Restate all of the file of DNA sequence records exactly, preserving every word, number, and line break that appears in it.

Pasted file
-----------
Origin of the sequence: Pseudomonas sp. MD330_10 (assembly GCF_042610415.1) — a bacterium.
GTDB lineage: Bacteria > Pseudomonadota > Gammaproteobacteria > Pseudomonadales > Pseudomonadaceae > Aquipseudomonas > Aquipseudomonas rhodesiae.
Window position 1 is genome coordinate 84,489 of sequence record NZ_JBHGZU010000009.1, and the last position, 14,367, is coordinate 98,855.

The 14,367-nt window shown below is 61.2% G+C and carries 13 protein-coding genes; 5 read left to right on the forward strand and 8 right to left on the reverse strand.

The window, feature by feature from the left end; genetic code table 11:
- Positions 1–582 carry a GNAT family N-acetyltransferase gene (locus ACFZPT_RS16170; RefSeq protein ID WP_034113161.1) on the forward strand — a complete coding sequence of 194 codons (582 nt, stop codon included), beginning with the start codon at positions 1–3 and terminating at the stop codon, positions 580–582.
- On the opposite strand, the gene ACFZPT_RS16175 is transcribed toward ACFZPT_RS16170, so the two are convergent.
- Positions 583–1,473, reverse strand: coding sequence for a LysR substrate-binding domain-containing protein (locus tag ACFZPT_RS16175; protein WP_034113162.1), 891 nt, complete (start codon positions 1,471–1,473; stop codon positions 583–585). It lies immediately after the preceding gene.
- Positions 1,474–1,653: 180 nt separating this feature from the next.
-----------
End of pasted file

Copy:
Origin of the sequence: Pseudomonas sp. MD330_10 (assembly GCF_042610415.1) — a bacterium.
GTDB lineage: Bacteria > Pseudomonadota > Gammaproteobacteria > Pseudomonadales > Pseudomonadaceae > Aquipseudomonas > Aquipseudomonas rhodesiae.
Window position 1 is genome coordinate 84,489 of sequence record NZ_JBHGZU010000009.1, and the last position, 14,367, is coordinate 98,855.

The 14,367-nt window shown below is 61.2% G+C and carries 13 protein-coding genes; 5 read left to right on the forward strand and 8 right to left on the reverse strand.

The window, feature by feature from the left end; genetic code table 11:
- Positions 1–582 carry a GNAT family N-acetyltransferase gene (locus ACFZPT_RS16170; RefSeq protein ID WP_034113161.1) on the forward strand — a complete coding sequence of 194 codons (582 nt, stop codon included), beginning with the start codon at positions 1–3 and terminating at the stop codon, positions 580–582.
- On the opposite strand, the gene ACFZPT_RS16175 is transcribed toward ACFZPT_RS16170, so the two are convergent.
- Positions 583–1,473, reverse strand: coding sequence for a LysR substrate-binding domain-containing protein (locus tag ACFZPT_RS16175; protein WP_034113162.1), 891 nt, complete (start codon positions 1,471–1,473; stop codon positions 583–585). It lies immediately after the preceding gene.
- Positions 1,474–1,653: 180 nt separating this feature from the next.